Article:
Economics is currently only studied at A-level and there is no assumption of prior knowledge (although some students may have covered elements in other subjects such as Business Studies or Geography or GCSE Economics itself).  Therefore, the first module is an introduction to Economics, which is followed by studying core microeconomic & macroeconomic skills over Year 12.  In preparation for the actual examination at the end of Year 13 (Edexcel Economics A), more complex micro and macroeconomic concepts are studied which build upon those covered in Year 12.

How does Economics support learning in other areas of the curriculum?

Economics is a multidisciplinary subject.  There is a clear need to be numerate and deal with large amounts of data.  Essay writing develops extended writing skills, important in many other subject areas.

In addition, economists often draw on historical comparisons, such as the Great Depression and there are direct links with parts of the curriculum in Business Studies & Human Geography.

Many economists like to appreciate the relationship between politics and economics and there are many discussions on which drives which.  Finally, Psychology a growing area of Economics, especially with the development of Behavioural Economics.

How can students extend and deepen their knowledge in Economics ?

There is a thriving Economics Society that meets regularly.  This gives opportunity for debates and discussions (both teacher and student led).  Additionally, multiple students have enjoyed entering national economics competitions which have given the opportunity to broaden their study and undertake personal research in the subject.  There have been opportunities to interview academics and recently, a renowned commodity trader led a seminar for us.  Students also have the opportunity to contribute to the Economics Society’s journal.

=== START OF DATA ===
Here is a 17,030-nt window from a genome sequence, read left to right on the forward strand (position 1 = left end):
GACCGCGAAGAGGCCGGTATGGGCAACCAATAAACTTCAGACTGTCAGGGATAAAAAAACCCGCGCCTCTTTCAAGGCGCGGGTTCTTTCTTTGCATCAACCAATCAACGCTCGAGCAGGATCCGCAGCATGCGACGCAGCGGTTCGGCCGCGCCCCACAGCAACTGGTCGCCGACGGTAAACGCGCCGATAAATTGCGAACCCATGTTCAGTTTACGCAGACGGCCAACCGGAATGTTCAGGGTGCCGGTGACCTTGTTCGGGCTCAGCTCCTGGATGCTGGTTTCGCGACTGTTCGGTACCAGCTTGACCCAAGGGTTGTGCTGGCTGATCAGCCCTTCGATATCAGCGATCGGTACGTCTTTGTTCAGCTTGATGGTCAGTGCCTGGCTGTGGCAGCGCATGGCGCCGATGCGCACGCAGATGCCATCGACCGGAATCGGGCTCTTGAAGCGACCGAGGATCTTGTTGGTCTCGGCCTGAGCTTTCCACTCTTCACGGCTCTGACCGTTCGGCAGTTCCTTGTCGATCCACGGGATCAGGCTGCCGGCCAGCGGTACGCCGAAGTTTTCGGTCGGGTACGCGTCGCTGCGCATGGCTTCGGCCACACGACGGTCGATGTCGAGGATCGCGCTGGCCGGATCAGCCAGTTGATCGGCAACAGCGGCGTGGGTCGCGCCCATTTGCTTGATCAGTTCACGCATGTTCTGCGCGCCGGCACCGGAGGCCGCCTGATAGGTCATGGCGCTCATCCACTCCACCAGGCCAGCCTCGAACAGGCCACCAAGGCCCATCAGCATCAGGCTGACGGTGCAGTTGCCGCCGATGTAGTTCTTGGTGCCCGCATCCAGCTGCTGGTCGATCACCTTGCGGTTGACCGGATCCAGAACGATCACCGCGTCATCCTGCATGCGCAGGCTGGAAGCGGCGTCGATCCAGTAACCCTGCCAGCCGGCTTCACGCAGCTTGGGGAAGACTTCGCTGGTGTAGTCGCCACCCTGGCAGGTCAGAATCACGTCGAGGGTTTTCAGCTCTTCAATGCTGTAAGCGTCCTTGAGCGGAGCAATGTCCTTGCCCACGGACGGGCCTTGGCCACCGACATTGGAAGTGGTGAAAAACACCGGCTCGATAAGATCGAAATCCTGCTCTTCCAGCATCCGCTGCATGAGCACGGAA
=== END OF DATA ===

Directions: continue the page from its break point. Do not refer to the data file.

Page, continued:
Outside of school, there is the possibility of completing work experience or internships.  Finally, wider reading is encouraged with a wide range of readily available sources being available.

How does Economics link to the world of work?

Economics is inextricably linked to the world of work.  Much of the subject is concerned with how firms act and interact with the external environment.  There is also a clear link with those who wish to enter financial markets as these are explicitly studied within the A-level curriculum.  Additionally, many of the ‘soft skills’ that are valued in ‘the world of work’ are developed such as numeracy, presentation, extended writing, critical thinking, analytical skills and much more besides.

How does Economics link to the three strands of our core values?

Traditional values – treating others with respect, treating people from different cultures with respect.

Learning for the future – learning Economics equips students with valuable skills for today’s global job marketplace and explicitly involves the study of the changing world.

Outstanding personal achievement – Many students carry on with A-level Economics after GCSE and then go off to top universities or apprenticeships to continue developing their subject knowledge and skills they have developed. 

THRIVE – the THRIVE agenda is promoted via classroom displays and signposting where appropriate in lessons.  This can be evidenced in group-work, challenging work, self-marking, the consideration of different points of view and debates and more beyond this.